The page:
Feb. 20th 1826.
My Dr Sir
I have thought it right to address the Enclosed directly to yourself.
The Bill will unquestionably pass both branches of the Legislature: in the House, on Saturday, it passed, as I presume you have heard, by 125 to 62: With the Senate, there can be no difficulty.—Should this measure contribute to smooth the remaining days of your valuable life, your friends will rejoice of it. The ill consequences which I confess that I dreaded from the malig opposition of a few determind enemies, have not taken place. So far from it, it has called forth a profusion of good & high-minded feelings, which it is pleasing to contemplate. I would have made you up a little packet of the kind things which distant Editors and others have said of you, if I thought you set the least value upon such evanescent Effusions.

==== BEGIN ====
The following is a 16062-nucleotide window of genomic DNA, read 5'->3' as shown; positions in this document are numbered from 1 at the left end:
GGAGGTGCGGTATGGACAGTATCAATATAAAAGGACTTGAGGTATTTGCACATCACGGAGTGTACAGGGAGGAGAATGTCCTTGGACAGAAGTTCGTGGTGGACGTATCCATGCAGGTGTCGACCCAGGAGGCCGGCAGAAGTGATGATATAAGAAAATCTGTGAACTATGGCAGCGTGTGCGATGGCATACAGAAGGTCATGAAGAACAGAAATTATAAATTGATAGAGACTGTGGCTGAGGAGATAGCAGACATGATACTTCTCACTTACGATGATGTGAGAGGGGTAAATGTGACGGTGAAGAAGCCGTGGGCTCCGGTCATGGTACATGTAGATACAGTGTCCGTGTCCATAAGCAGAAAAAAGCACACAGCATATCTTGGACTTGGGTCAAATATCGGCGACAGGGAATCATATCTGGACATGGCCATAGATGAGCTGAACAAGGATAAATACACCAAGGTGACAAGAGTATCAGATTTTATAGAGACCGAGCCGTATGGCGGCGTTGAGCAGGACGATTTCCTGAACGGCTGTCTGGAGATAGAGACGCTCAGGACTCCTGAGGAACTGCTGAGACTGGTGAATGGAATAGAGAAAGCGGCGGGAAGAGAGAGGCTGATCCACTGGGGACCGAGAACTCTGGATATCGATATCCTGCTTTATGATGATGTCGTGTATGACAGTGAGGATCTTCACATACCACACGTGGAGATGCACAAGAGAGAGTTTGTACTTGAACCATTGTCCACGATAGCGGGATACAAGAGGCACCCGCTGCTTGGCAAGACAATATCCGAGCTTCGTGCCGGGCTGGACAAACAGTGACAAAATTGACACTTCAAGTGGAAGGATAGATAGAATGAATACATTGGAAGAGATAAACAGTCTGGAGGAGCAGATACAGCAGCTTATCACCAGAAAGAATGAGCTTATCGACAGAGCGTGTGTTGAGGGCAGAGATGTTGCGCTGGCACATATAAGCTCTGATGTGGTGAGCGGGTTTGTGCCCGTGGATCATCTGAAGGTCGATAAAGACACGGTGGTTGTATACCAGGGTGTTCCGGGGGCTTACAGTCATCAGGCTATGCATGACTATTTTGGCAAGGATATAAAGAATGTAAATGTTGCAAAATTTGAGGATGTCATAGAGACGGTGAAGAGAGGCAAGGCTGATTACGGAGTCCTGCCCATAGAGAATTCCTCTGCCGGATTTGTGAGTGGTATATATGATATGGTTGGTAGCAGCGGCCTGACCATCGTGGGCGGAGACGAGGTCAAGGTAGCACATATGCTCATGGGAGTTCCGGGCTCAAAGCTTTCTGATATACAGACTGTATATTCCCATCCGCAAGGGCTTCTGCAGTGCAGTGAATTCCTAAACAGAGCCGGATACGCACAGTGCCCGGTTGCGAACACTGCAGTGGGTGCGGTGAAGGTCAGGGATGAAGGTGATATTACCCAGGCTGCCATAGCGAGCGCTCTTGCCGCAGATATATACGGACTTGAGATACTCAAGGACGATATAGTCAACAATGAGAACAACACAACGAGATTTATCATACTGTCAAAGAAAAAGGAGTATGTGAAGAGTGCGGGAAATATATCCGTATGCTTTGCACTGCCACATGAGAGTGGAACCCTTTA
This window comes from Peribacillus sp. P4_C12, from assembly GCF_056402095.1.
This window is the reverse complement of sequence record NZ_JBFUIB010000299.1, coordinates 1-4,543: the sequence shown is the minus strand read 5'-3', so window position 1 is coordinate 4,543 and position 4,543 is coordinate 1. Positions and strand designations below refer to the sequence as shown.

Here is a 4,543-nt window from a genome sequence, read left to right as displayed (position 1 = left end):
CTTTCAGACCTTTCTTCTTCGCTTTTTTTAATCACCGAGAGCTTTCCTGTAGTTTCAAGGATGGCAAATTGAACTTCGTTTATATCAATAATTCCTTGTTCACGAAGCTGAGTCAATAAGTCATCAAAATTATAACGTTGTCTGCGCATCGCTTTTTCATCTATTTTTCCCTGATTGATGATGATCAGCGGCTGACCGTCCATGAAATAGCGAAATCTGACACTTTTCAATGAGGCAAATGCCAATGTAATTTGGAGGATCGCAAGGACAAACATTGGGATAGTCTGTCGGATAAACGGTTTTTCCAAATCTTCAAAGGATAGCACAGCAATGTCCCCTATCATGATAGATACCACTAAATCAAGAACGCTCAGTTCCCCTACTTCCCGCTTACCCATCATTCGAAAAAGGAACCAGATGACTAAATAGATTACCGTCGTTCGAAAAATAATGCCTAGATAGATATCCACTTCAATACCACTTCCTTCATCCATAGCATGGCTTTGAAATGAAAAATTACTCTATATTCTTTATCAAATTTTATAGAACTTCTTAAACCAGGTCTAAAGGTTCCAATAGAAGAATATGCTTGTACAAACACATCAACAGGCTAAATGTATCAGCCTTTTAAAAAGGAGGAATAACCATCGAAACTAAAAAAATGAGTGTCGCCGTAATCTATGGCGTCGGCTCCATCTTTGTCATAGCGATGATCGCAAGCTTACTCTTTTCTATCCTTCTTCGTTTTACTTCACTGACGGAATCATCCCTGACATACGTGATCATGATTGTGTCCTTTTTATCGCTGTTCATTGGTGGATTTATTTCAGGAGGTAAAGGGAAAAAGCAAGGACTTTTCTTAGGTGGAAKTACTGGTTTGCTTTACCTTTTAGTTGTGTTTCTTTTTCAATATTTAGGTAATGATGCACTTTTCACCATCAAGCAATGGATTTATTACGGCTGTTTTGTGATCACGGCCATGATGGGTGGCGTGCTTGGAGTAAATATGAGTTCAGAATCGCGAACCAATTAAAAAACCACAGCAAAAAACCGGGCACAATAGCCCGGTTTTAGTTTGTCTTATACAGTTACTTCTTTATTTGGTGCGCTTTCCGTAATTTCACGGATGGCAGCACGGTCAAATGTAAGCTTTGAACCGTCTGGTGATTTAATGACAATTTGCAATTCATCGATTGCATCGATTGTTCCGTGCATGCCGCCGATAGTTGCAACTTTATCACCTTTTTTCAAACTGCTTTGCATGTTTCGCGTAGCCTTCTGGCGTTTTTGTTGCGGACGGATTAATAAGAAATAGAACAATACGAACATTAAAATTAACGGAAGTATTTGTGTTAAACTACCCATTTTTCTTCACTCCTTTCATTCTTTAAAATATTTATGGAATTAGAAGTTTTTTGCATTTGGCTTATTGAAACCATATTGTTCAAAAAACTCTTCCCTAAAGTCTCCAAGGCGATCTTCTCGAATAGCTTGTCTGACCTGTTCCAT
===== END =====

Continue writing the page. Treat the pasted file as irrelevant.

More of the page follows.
Should you think fit to notice Mr Cohan’s proposition, I should be glad to have one line from you on the matter. So far as I know him, I believe him to be a most correct man in his dealings, perfectly versed in his business: political principles are the same as yours; and who would think it an honor to serve you.
I write, Sir, under the attack of a violent Influenza—& you will be good enough to excuse both my pen & my style.
DLC: Papers of Thomas Jefferson.